Constitutionalism and Emergence of a New Foreign Policy Paradigm

  November 09, 2021   Read time 2 min
Constitutionalism and Emergence of a New Foreign Policy Paradigm
The years between the Constitutional Revolution in Iran (1905-6) and the coup (Tétât of 1921 were a prelude to a transition in foreign policy. Although this period witnessed the intensification of Iranian nationalism, it was not until after the First World War that the early signs of a departure from traditional foreign-policy.

However, this does not necessarily mean that all the elements of traditional foreign policy continued as before. The impact of the national awakening on the policy-making process was significant in two principal ways. One was the nationalization of the objectives of foreign policy. The other was the emergence of new policy makers. The continuation of traditionalism in foreign policy was apparent particularly in the persistent disparity between the means and ends of Iranian foreign policy. But interestingly enough, even this pattern of political unrealism was no longer so much influenced by traditional factors such as Shi*i fanaticism, ignorance, and forcible seclusion. Rather, it was profoundly conditioned by a growing nationalism.

The adjective “Constitutional” by which the movement is commonly designated does not reveal the true nature of the stirrings that occurred in the turbulent years under discussion. It might convey the impression that establishment of democratic institutions was the primary object of the movement. Such an impression may even be reinforced by the statements of some of the leaders of the movement. Malik al-Mutikallimin, a leading Constitutionalist orator, went so far as to state that liberty was “the highest goal” of the movement, and that all other goals such as justice and independence from foreign control were of secondary significance.1 There is little doubt that a few of the Constitutionalists shared this view, but the movement was primarily born out of opposition to foreign domination as exemplified by the tobacco monopoly uprising and the “popular” opposition to the Russian loans and, finally, to the Russian tariffs.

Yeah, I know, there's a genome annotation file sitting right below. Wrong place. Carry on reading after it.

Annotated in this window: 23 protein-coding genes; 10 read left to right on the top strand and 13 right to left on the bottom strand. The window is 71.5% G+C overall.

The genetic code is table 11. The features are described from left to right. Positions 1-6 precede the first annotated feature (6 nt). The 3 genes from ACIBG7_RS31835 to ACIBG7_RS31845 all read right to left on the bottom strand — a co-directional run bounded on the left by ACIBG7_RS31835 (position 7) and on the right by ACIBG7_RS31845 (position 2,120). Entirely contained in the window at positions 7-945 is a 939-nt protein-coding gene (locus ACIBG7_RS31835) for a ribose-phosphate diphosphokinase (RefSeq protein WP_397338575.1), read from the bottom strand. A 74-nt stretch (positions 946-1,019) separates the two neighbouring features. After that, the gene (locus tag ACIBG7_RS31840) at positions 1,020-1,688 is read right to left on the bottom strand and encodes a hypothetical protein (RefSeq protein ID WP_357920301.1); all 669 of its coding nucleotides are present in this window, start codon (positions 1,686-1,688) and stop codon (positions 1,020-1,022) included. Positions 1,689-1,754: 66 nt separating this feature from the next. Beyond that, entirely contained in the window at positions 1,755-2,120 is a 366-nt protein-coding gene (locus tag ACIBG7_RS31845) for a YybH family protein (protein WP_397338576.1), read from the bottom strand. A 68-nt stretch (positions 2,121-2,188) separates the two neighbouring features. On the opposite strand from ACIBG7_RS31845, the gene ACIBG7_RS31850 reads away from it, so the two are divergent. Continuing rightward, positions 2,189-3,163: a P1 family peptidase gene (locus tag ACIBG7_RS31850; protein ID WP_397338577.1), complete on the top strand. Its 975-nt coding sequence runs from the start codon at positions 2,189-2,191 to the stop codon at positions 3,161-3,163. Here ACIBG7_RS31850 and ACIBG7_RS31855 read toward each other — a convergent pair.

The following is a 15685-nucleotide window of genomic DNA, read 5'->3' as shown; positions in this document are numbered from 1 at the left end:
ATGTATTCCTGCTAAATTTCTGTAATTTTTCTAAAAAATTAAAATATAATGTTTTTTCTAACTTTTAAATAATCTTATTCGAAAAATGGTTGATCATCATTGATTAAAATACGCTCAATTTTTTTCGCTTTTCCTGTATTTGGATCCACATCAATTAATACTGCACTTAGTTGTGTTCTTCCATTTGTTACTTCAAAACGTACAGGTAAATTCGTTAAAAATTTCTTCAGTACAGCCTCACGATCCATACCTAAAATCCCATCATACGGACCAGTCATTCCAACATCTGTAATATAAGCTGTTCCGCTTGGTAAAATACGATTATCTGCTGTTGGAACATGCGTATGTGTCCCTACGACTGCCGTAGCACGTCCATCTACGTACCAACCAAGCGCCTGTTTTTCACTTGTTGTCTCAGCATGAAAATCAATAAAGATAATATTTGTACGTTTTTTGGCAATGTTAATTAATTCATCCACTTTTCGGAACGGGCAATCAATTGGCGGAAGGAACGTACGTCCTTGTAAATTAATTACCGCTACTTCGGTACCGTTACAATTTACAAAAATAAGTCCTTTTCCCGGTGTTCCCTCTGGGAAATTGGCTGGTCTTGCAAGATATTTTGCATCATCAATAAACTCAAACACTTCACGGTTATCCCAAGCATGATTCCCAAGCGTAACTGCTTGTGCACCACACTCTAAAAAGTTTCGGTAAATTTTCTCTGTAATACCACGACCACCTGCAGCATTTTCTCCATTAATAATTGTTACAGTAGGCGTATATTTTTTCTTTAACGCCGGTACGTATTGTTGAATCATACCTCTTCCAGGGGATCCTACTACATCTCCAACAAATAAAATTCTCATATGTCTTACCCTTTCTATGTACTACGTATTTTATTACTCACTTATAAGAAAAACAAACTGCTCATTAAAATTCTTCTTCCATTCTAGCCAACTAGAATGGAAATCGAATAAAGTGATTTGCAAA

Constitutionalism (Mashrütlyat) was little understood, misunderstood, or, at best, confused with parliamentarism. As such, it could not have become the rallying point of the movement. In fact, some of the supporters of the movement confused constitutionalism with the reestablishment of Islamic law (Mashrü'lyat) as the foundation of the “new” order. Once they discovered the discrepancy between their conception of constitutionalism and that of some of the Westerneducated leaders of the movement, they withdrew their support and joined the ranks of the opposition.

Constitutionalism became the symbol around which various groups gathered because it meant to most of its supporters a movement for the “true independence” of Iran. The bazaar merchants, the dergy, the Western-educated intellectuals, and some members of the newly emerging groups in Iranian society all were agreed, at least in principle, that independence was a worthy cause. Nationalism doaked in constitutionalism was the predominant feature of the movement. Said E. G. Browne: My own conviction is that the mere tyranny of an autocrat would hardly have driven the patient and tractable people of Persia into revolt had tyranny at home been combined with any maintenance of prestige abroad or only moderately effective guardianship of Persian independence. It was the combination of inefficiency, extravagance and lack of patriotic feeling with tyranny which proved insupportable ; and a constitutional form of government was sought not so much for its own sake as for the urgent necessity of creating more honest, efficient, and patriotic government than the existing one.

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